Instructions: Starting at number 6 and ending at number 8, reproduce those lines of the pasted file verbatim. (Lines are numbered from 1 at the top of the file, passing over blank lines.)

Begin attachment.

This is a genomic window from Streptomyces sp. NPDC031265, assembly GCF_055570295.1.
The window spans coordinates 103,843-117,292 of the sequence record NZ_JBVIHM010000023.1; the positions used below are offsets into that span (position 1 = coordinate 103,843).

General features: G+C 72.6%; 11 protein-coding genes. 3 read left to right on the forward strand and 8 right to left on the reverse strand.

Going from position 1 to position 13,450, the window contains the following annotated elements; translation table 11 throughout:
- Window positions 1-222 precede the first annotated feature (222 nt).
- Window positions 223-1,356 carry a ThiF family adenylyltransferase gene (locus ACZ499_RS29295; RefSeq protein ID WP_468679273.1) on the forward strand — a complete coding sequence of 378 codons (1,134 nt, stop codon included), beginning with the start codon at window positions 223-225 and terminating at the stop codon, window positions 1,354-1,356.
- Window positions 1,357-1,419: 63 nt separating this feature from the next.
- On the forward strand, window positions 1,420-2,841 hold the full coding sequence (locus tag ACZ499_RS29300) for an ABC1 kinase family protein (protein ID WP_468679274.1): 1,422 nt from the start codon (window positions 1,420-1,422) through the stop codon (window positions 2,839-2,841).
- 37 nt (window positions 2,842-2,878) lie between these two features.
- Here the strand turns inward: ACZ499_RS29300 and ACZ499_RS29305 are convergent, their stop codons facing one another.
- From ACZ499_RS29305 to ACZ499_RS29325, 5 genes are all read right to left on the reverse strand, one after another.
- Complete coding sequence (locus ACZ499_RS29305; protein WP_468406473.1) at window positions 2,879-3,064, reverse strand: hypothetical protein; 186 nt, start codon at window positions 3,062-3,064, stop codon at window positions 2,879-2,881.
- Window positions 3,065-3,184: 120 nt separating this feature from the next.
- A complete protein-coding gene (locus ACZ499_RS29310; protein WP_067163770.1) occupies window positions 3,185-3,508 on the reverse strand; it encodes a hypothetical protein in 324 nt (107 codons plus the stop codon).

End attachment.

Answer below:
- Window positions 223-1,356 carry a ThiF family adenylyltransferase gene (locus ACZ499_RS29295; RefSeq protein ID WP_468679273.1) on the forward strand — a complete coding sequence of 378 codons (1,134 nt, stop codon included), beginning with the start codon at window positions 223-225 and terminating at the stop codon, window positions 1,354-1,356.
- Window positions 1,357-1,419: 63 nt separating this feature from the next.
- On the forward strand, window positions 1,420-2,841 hold the full coding sequence (locus tag ACZ499_RS29300) for an ABC1 kinase family protein (protein ID WP_468679274.1): 1,422 nt from the start codon (window positions 1,420-1,422) through the stop codon (window positions 2,839-2,841).